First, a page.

A Literary Jaunt around Ireland…

I didn’t set out to take a literary tour of Ireland but, being the country that it is, words and writers will cross your path no matter the purpose or direction of your travel. I took a wee roadtrip with friends last week, and it was a feast of a literary journey.


In county Donegal, we passed through the seaside town of Bundoran.

I recently re-read The Butcher Boy by Patrick McCabe, a darkly funny and haunting novel. In it, the tragic protagonist, Francie Brady, travels to Bundoran, to a guesthouse where his younger mother and father took a holiday and where he naively imagines they were once happy.

It’s a devastating but tremendous read – I highly recommend it. These guesthouses along the seafront were exactly as I imagined them in the story.

Bundoran, Co. Donegal

Travelling south to Galway, we drove through Drumcliffe in Co. Sligo and stopped by the church-grounds and graveyard where WB Yeats is buried. We stood by the grave and I did my best deep, trembling recitation of The Lake Isle of Innisfree

Yeats' Grave, Co. Sligo.

Later that day, we reached Galway which is the gateway to the Aran Islands. There’s an ATM on Inis Mór these days but, to a passing traveller, it seems little has changed since JM Synge wrote an account of his life on the The Aran Islands – with its “low stone walls and small, flat fields of naked rock.”
Thatched Cottage, Aran Islands

Onwards to my hometown of Dublin, it was great to reconnect with the old familiar places like the Saturday book market in Temple Bar Square and enjoy a beautiful brunch at the bookshop & restaurant ‘The Winding Stair’.

Saturday Book Market on Temple Bar Square

The Winding Stair Bookshop & Restaurant

We then took a literary pub crawl, following the old haunts of Joyce and Beckett, Wilde and Behan, and too many more to mention here. There was a time when I purposely avoided reading Irish the great Irish writers, favouring fresh and foreign voices and – god forbid – a woman writer or two. But in recent years my interests have returned to that rich and impressive heritage and I was invigorated to wander in the city and its history.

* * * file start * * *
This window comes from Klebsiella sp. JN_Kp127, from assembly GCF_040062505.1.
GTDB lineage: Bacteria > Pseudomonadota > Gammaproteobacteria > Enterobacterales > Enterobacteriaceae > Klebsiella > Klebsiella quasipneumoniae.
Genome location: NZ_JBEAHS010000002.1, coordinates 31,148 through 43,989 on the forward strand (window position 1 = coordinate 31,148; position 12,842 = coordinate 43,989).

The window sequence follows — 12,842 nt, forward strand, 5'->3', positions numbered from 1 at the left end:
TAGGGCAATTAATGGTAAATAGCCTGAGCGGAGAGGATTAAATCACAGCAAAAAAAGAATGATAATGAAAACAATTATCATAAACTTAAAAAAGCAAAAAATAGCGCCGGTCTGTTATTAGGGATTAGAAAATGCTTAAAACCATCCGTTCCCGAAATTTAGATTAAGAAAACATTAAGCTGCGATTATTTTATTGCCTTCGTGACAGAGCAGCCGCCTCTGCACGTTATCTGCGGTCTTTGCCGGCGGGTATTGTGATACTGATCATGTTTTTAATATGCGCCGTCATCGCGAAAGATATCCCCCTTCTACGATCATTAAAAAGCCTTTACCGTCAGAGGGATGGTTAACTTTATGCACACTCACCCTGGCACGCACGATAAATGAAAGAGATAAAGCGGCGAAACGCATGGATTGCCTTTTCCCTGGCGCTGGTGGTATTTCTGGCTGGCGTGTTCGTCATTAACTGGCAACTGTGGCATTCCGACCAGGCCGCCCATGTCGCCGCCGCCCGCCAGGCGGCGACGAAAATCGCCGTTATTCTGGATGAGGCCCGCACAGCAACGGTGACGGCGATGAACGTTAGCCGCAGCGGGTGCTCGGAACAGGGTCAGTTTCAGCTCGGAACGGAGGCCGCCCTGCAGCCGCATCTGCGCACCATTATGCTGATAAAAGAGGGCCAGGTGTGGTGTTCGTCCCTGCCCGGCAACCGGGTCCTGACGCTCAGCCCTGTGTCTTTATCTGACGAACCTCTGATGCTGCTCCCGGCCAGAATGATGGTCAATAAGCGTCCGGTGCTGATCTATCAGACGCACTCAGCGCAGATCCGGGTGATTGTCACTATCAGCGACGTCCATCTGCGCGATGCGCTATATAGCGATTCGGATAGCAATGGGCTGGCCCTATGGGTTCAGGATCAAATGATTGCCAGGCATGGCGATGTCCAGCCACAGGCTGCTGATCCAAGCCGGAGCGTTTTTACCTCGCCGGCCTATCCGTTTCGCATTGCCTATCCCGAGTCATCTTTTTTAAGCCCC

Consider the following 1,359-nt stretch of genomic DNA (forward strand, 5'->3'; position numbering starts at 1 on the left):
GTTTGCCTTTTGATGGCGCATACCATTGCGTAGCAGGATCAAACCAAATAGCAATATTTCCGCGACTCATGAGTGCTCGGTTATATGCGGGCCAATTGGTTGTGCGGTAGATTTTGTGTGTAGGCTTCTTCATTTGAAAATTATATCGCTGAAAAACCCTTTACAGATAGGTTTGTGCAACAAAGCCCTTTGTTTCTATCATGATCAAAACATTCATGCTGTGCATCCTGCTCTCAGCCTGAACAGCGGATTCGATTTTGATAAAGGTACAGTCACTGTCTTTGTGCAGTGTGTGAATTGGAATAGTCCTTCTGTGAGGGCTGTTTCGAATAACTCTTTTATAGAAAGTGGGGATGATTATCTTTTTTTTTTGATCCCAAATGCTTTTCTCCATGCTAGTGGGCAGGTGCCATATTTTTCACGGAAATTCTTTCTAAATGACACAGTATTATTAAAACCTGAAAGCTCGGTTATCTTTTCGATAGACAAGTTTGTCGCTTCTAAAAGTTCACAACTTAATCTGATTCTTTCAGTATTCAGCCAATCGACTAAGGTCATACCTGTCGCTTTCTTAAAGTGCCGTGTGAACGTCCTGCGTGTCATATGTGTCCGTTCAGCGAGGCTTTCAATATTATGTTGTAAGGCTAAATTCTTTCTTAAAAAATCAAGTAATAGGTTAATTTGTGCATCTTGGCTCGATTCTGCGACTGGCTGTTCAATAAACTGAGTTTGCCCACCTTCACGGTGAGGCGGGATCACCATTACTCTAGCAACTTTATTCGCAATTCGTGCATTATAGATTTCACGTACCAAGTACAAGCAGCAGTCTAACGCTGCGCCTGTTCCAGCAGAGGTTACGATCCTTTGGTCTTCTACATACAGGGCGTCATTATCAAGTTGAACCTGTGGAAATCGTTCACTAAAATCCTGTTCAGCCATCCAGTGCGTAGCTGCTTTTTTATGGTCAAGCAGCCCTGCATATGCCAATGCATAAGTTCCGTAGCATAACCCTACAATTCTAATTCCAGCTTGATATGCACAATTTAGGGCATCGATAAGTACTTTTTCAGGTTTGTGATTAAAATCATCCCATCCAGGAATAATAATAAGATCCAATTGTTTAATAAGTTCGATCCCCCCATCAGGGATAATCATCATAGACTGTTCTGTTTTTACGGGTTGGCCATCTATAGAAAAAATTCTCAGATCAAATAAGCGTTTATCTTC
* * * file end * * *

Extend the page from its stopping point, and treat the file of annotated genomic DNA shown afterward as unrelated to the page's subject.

I was happy, too, to be back on the city campus of Trinity College where I did my Masters. I always appreciated its beauty and am proud to have studied there but I’m embarrassed to say that, in all my time there, I never made time to visit the Book of Kells or the Long Room in the Old Library. It was always something I kept meaning to get around to… and it was certainly worth the wait and the long line.

One of the most beautiful places I have ever been to. I hope to return some day and stay a little longer – both to the library and another journey home.

The Long Room, the Old Library, Trinity College.

The Long Room.


6 thoughts on “A Literary Jaunt around Ireland…

  1. What wonderful pictures! Thank you for reminding me of some of the fine sights I saw when in Ireland, and for adding the insights of a native. I have fond memories of the Buttery at Trinity College, where I took a summer course, and of Kerry, Galway, in short actually of everywhere I went and stayed. What a wonderful country. Is there still no income tax there for writers and poets?

  2. Deborah, I can’t thank you enough for this post. Perfect in every way, timing, theme, feeling, and on and on. I have two friends traveling Ireland at the moment, just got a back shot of one of them standing in a crowd outside Trinity College, ridiculously brandishing David Foster Wallace’s Infinite Jest over his shoulder. Sounds to me as if waiting until now to visit Book of Kells was good timing on your part. I’m writing the final chapters of my first novel, setting is Doolin and the Burren. What timing! More of this, please. Thank you.

What are your thoughts?

Fill in your details below or click an icon to log in:

WordPress.com Logo

You are commenting using your WordPress.com account. Log Out /  Change )

Google+ photo

You are commenting using your Google+ account. Log Out /  Change )

Twitter picture

You are commenting using your Twitter account. Log Out /  Change )

Facebook photo

You are commenting using your Facebook account. Log Out /  Change )

Connecting to %s